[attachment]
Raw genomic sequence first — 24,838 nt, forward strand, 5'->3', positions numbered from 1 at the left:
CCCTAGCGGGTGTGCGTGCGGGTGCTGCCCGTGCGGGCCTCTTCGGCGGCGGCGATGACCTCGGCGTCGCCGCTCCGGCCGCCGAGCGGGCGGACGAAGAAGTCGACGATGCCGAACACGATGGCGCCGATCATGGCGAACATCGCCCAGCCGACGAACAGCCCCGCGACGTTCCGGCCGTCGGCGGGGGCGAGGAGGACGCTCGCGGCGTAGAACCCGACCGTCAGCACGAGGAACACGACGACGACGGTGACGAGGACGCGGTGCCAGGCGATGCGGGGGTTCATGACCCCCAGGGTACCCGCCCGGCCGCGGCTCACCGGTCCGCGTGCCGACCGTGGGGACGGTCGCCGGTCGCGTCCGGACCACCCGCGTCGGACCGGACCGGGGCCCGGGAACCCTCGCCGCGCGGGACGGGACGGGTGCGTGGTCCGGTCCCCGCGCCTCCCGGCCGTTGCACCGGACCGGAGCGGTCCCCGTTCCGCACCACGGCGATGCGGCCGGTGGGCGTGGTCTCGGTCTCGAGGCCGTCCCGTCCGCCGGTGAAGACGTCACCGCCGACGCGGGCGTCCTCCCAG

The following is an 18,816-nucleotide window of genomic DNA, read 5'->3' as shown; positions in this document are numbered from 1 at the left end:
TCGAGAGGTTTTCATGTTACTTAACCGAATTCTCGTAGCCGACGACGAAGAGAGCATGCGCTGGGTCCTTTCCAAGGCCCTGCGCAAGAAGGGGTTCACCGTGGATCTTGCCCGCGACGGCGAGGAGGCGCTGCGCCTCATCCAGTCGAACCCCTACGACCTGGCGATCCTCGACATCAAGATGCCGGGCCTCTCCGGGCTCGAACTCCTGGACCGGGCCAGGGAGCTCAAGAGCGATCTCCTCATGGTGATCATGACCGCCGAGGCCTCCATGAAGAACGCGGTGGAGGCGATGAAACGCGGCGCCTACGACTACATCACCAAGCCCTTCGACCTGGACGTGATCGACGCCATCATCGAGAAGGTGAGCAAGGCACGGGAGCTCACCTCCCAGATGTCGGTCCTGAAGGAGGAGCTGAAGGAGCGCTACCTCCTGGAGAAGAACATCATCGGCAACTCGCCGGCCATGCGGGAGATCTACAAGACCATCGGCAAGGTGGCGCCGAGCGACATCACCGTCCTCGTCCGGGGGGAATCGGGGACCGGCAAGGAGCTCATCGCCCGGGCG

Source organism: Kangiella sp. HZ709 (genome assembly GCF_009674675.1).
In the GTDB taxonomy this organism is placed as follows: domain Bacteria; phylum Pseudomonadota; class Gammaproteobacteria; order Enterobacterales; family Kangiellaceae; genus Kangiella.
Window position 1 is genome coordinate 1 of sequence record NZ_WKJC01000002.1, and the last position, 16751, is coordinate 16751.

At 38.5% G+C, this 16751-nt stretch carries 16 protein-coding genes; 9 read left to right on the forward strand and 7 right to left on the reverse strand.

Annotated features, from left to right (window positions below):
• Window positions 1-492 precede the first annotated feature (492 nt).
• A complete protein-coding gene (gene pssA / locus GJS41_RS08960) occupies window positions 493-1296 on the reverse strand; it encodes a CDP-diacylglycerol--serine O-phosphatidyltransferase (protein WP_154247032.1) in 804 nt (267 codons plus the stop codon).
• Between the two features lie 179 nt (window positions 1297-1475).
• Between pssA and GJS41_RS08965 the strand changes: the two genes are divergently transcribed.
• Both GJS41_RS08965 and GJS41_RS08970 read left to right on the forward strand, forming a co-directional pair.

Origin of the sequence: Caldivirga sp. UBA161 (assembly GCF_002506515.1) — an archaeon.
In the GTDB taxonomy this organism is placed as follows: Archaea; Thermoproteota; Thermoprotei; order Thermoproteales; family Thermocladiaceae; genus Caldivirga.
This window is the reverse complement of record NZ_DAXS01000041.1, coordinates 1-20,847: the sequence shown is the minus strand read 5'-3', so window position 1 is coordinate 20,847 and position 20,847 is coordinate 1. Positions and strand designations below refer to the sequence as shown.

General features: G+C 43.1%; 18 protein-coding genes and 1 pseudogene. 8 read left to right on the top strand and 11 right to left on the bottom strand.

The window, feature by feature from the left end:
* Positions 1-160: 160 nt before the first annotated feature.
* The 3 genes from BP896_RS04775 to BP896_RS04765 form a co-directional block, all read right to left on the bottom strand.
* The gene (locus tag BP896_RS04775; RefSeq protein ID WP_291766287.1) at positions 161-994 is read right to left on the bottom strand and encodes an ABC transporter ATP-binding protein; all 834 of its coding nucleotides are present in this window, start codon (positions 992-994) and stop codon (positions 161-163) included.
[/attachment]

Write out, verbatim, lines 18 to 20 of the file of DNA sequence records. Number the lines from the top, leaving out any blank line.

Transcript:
General features: G+C 43.1%; 18 protein-coding genes and 1 pseudogene. 8 read left to right on the top strand and 11 right to left on the bottom strand.

The window, feature by feature from the left end:
* Positions 1-160: 160 nt before the first annotated feature.